terça-feira, 21 de novembro de 2017

Man-Computer Symbiosis

"The political process was a favorite example of his. In a McLuhanesque view of the power of electronic media, Lick saw a future in which, thanks in large part to the reach of computers, most citizens would be “informed about, and interested in, and involved in, the process of government.” He imagined what he called “home computer consoles” and television sets linked together in a massive network. “The political process,” he wrote, “would essentially be a giant teleconference, and a campaign would be a months-long series of communications among candidates, propagandists, commentators, political action groups, and voters. The key is the self-motivating exhilaration that accompanies truly effective interaction with information through a good console and a good network to a good computer.”"

A ironia de ler esta visão do potencial libertador da tecnologia, enunciado por JCR Licklider, um dos grandes pioneiros da computação em rede, na era em que a promessa libertadora da rede se esfumou nas bolhas cognitivas, fake news, e enviesamento da opinião pública através dos algoritmos de redes sociais. Os peritos russos em desinformação, só para citar um dos grupos de experts em manipular consciências através do implante de falsas informações e opiniões bombásticas em redes, estão a fazer muito bom uso desta intuição de Licklider nos anos 50.

Lick’s thoughts about the role computers could play in people’s lives hit a crescendo in 1960 with the publication of his seminal paper “Man-Computer Symbiosis.” In it he distilled many of his ideas into a central thesis: A close coupling between humans and “the electronic members of the partnership” would eventually result in cooperative decision making. Moreover, decisions would be made by humans, using computers, without what Lick called “inflexible dependence on predetermined programs.” He held to the view that computers would naturally continue to be used for what they do best: all of the rote work. And this would free humans to devote energy to making better decisions and developing clearer insights than they would be capable of without computers. Together, Lick suggested, man and machine would perform far more competently than either could alone. Moreover, attacking problems in partnership with computers could save the most valuable of postmodern resources: time. “The hope,” Licklider wrote, “is that in not too many years, human brains and computing machines will be coupled . . . tightly, and that the resulting partnership will think as no human brain has ever thought and process data in a way not approached by the information-handling machines we know today.”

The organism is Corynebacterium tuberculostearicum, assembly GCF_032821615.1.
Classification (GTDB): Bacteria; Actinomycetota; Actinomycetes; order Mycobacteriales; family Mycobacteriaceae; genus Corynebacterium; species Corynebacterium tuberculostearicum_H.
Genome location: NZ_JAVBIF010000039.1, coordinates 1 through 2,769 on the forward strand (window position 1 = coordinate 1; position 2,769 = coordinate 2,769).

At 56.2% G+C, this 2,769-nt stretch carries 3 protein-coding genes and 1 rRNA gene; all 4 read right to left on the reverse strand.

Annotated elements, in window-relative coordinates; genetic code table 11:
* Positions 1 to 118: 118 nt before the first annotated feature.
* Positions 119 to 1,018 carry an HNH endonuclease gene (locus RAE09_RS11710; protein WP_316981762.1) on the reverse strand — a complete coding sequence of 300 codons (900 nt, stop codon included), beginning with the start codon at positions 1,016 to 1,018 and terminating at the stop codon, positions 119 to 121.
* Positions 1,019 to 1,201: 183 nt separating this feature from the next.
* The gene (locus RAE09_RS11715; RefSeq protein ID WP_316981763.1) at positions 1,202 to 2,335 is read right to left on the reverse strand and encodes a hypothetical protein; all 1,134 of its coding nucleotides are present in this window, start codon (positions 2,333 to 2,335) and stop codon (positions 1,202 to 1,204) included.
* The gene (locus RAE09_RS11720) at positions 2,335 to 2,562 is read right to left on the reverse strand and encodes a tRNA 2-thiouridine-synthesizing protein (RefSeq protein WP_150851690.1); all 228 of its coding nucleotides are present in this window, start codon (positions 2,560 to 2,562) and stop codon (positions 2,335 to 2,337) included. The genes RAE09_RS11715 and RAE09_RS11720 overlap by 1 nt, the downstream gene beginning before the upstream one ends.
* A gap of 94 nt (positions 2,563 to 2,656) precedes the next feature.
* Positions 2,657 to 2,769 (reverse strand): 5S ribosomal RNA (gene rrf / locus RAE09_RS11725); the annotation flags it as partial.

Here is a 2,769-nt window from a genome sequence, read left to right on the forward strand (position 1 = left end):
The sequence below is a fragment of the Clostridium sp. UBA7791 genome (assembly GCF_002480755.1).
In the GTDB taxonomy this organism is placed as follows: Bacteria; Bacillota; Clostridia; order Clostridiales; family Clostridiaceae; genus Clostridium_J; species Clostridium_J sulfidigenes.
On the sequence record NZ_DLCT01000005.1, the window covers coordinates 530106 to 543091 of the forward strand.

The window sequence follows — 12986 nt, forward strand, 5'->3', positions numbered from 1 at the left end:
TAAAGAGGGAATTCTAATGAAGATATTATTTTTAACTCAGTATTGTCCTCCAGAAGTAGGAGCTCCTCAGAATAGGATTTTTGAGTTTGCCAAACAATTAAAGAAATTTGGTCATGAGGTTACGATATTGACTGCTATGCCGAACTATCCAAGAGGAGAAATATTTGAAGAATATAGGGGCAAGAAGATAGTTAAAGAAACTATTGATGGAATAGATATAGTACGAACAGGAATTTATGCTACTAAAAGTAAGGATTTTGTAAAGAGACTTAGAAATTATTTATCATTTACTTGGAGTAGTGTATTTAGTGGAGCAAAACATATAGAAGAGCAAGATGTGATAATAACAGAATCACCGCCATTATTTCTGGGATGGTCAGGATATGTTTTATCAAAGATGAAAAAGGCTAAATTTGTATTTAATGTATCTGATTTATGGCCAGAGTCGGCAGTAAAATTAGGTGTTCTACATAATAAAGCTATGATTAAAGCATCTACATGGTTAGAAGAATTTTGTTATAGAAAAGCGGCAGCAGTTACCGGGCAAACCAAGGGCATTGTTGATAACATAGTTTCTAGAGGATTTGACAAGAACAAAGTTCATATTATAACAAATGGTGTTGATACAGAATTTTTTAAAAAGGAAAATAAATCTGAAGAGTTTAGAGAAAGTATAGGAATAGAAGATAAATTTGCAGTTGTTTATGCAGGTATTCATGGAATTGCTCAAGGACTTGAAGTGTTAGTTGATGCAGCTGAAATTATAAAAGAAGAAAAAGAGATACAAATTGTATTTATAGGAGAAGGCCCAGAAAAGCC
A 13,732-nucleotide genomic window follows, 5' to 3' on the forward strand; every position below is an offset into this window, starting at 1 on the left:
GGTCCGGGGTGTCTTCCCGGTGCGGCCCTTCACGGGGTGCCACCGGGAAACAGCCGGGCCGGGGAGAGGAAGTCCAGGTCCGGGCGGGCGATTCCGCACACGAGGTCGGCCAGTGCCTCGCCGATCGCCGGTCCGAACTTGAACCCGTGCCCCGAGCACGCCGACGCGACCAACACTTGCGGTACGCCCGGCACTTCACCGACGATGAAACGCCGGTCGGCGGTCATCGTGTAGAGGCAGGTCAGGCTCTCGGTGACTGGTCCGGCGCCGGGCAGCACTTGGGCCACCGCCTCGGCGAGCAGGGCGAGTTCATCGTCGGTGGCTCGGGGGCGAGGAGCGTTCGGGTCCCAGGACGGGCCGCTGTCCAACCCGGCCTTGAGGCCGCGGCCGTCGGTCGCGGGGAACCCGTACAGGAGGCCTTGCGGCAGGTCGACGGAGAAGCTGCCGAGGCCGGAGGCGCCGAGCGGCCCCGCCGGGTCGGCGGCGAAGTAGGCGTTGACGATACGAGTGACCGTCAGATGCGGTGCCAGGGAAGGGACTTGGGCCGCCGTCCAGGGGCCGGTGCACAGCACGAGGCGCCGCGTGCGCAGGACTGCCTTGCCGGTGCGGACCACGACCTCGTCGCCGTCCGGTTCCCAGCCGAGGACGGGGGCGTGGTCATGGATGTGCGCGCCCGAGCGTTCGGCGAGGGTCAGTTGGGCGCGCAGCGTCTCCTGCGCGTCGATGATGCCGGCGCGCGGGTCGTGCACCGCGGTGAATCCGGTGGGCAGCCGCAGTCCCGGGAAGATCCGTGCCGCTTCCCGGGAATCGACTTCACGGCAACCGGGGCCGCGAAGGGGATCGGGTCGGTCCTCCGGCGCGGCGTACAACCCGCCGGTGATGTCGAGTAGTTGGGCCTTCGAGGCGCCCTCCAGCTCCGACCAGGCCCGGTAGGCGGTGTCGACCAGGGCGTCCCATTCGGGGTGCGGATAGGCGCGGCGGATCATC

Mais à frente, um ideário sobre o impacto da automação e robótica, também da mesma altura e do mesmo pioneiro, uma visão positivista completamente inversa dos nossos correntes receios sobre o potencial de uma humanidade obsoleta, num mundo automatizado e algoritmizado.

in Hafner, K., Lyon, M. (1998). Where Wizards Stay Up Late (The Origins of the Internet). Nova Iorque: Touchstone

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